But she did then focus on the much stronger and positive side to the internet and media and gave the BBC3 programme, Girls Can Code, as an example.  Apparently Kirstie volunteers with CoderDojo Scotland (who would have thought?) and she’s been using SonicPi to code her own version of a Taylor Swift song.  Those of us fighting for the “women in IT” cause should definitely be “watching this space” when it comes to Kirstie.

Lastly, Kirstie returned to positive role models in television, suggesting Sarah Lancashire’s character in Happy Valley and Olivia Coleman’s policeman in Broadchurch, amongst others.

Her plea to us was to stop watching the shows that portray women badly, to switch to shows with a strong female character, and also to tell the producers and the broadcasters what we want to see – and what we don’t want to see.  Personally, I haven’t made my mind up on “strong female” characters yet, I’m not sure they always need be strong, but I do want more positive female lead roles.

She made one more ask: be the positive role model you want to see on screen in real life.

Our penultimate speaker was Jane McKay, Former Secretary of the Glasgow Trade Union, and she talked about the impact women can have when they work together.  Her stories were of difficult times when Chile was ruled by Pinochet, and the efforts made by women (and men) in Scotland to welcome refugees and to comfort prisoners of war.  She told us that the action of sending postcards of support to people in prison in Chile resulted in torture being stopped for some.

She reminded us that sometimes in the press we hear terrible stories about refugees as if they weren’t men, women, children and babies, as if they weren’t human.  She urged us not to forget.

Lastly, Dr. Marsha Scott, Chief Executive of Scottish Women’s Aid, talked of 40 years of Scotland’s Women’s Aid movement.  It all started with women like us who were tired of seeing the discrimination, violence and abuse that their friends and family were receiving and no-one cared about.  Those women opened their homes.  But tragically there were too many in need to find enough homes.  We’ve got where we have because women like us complained and marched and didn’t give up to make sure it was noticed.

Yet 40 years later – i.e. 2015 – there were 70,000 police reports of domestic abuse.

There’s still a long way to go.

Dr. Scott talked about the cross-party consensus reached in Scotland so that we can all be “equally safe”.  The problem being, that when we’re not viewed as equals we are more likely to be abused, and if we are abused we are less likely to be seen as equals.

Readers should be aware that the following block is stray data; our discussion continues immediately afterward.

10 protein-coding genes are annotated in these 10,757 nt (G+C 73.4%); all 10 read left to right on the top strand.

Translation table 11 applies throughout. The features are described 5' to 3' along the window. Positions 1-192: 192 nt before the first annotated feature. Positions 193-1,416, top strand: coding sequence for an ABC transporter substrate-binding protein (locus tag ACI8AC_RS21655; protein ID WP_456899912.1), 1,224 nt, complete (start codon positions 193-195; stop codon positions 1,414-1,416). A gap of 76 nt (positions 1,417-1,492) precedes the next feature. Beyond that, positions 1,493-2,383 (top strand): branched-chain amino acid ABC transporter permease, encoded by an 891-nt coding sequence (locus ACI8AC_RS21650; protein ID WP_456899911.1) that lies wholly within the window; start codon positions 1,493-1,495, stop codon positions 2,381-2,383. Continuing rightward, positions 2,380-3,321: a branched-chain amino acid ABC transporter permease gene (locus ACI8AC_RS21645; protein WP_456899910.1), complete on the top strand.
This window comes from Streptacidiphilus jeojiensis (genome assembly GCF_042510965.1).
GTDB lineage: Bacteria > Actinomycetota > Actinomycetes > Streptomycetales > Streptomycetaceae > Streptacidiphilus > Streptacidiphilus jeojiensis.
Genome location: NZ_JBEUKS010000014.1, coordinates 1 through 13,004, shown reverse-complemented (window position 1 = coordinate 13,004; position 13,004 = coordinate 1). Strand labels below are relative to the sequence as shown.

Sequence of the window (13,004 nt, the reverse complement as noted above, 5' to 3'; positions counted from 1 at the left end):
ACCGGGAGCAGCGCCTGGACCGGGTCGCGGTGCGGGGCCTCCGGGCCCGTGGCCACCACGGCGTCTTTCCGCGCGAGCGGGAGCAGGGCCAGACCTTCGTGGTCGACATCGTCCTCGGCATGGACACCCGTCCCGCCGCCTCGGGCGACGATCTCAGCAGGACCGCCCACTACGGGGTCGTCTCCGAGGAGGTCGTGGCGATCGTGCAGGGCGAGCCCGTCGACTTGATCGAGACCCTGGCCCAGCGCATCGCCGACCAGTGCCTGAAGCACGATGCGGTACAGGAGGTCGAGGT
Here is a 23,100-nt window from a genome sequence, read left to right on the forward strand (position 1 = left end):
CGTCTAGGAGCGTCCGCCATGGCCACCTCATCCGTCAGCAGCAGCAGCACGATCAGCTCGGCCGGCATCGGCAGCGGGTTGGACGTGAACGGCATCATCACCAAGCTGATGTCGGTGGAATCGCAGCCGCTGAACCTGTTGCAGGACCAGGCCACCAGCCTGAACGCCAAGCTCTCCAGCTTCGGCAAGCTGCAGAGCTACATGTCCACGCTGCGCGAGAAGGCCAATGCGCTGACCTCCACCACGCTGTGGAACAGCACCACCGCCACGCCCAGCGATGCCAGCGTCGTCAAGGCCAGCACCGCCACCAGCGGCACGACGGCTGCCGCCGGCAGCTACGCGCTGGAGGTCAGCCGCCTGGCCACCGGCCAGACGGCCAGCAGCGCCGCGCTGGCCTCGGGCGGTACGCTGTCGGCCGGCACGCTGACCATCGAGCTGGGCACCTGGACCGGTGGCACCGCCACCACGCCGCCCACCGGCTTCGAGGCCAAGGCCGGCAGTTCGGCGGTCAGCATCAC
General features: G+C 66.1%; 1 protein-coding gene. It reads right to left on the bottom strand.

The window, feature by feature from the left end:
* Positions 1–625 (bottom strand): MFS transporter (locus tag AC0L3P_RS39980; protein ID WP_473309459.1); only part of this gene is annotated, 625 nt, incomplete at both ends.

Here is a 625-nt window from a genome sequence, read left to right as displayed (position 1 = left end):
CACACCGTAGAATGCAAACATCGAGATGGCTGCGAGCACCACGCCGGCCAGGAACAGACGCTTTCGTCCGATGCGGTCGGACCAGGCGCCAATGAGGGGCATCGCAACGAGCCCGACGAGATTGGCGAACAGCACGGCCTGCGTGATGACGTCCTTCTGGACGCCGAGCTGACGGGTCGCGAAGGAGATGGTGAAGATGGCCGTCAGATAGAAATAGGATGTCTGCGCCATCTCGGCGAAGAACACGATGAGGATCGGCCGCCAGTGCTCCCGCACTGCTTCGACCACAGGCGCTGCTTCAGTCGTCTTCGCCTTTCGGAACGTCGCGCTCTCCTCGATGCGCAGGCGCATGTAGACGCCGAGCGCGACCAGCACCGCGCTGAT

There are some real political hurdles that make addressing this tough.  Most Women’s Aid groups have no more than 1 year of funding, and cuts from local authorities is having an impact.  Scotland’s housing and homeless policy means that women at the local level who need help need to make themselves homeless before they will get it.  This wasn’t an intentional result, but has happened as a result of a policy decision made in silo from other social challenges.  Forcing women and children from their homes is traumatic.  Another complication is that free legal advice is means tested.  A woman who leaves an abusive home will have the value of her assets assessed, but just because she has a house in theory that does not mean she has access to any of its value.

Another tragic fact is that abused people are most likely to be murdered when they try to leave.

I can’t imagine how horrendous it must be to be in that situation.  Dr. Scott pointed out that being an exile, a refugee, a sufferer from domestic abuse is not a choice, but we, society, can choose how we act.

It’s sobering.  But then I’m reminded of the change that can be made when we all work together.  Think of what happened at Dagenham in 1968 for example.

And at least once a year we know the Scottish Parliament will be full of women.

 

 

 

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What does one do with a Barbie?

Today I had the privilege of chairing a panel at the Women of Silicon Roundabout in London.  Our focus was “Closing the Gender Gap”.

We started with a discussion on targets versus quotas.  The panel appeared to be in agreement that quotas – a government requirement that organisations comply to a certain number/percentage of women, with repercussions if they do not – can be harmful, putting more pressure on those women who *may* be a number rather than there on merit, even although it was admitted that in some countries the quotas appear to have worked.

The panel also agreed that targets, however, can be useful. Fiona Hathorn, MD of Women on Boards UK, stated: